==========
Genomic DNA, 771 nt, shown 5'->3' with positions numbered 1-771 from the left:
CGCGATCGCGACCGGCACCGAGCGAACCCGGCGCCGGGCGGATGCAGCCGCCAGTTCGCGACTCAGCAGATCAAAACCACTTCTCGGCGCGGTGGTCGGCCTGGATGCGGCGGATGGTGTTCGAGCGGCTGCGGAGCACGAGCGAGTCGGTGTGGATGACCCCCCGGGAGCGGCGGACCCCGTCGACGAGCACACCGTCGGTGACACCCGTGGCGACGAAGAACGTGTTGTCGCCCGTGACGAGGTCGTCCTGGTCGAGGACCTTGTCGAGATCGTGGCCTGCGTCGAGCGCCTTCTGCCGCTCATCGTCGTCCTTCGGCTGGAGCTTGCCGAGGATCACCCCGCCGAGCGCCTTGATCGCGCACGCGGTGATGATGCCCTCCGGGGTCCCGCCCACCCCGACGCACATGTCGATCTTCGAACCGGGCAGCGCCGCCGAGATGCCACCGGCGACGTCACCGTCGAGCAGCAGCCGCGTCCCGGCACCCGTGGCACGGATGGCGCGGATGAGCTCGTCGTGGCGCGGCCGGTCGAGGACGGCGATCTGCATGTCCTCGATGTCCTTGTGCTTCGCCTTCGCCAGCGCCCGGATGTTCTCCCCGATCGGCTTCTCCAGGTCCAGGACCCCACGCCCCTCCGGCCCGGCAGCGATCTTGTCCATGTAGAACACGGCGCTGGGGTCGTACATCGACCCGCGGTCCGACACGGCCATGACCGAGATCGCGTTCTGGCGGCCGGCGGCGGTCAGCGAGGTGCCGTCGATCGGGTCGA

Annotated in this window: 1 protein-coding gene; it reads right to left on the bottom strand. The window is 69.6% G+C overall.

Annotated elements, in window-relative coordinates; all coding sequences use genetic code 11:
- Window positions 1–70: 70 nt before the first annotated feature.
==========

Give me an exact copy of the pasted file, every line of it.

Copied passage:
Genomic DNA, 771 nt, shown 5'->3' with positions numbered 1-771 from the left:
CGCGATCGCGACCGGCACCGAGCGAACCCGGCGCCGGGCGGATGCAGCCGCCAGTTCGCGACTCAGCAGATCAAAACCACTTCTCGGCGCGGTGGTCGGCCTGGATGCGGCGGATGGTGTTCGAGCGGCTGCGGAGCACGAGCGAGTCGGTGTGGATGACCCCCCGGGAGCGGCGGACCCCGTCGACGAGCACACCGTCGGTGACACCCGTGGCGACGAAGAACGTGTTGTCGCCCGTGACGAGGTCGTCCTGGTCGAGGACCTTGTCGAGATCGTGGCCTGCGTCGAGCGCCTTCTGCCGCTCATCGTCGTCCTTCGGCTGGAGCTTGCCGAGGATCACCCCGCCGAGCGCCTTGATCGCGCACGCGGTGATGATGCCCTCCGGGGTCCCGCCCACCCCGACGCACATGTCGATCTTCGAACCGGGCAGCGCCGCCGAGATGCCACCGGCGACGTCACCGTCGAGCAGCAGCCGCGTCCCGGCACCCGTGGCACGGATGGCGCGGATGAGCTCGTCGTGGCGCGGCCGGTCGAGGACGGCGATCTGCATGTCCTCGATGTCCTTGTGCTTCGCCTTCGCCAGCGCCCGGATGTTCTCCCCGATCGGCTTCTCCAGGTCCAGGACCCCACGCCCCTCCGGCCCGGCAGCGATCTTGTCCATGTAGAACACGGCGCTGGGGTCGTACATCGACCCGCGGTCCGACACGGCCATGACCGAGATCGCGTTCTGGCGGCCGGCGGCGGTCAGCGAGGTGCCGTCGATCGGGTCGA

Annotated in this window: 1 protein-coding gene; it reads right to left on the bottom strand. The window is 69.6% G+C overall.

Annotated elements, in window-relative coordinates; all coding sequences use genetic code 11:
- Window positions 1–70: 70 nt before the first annotated feature.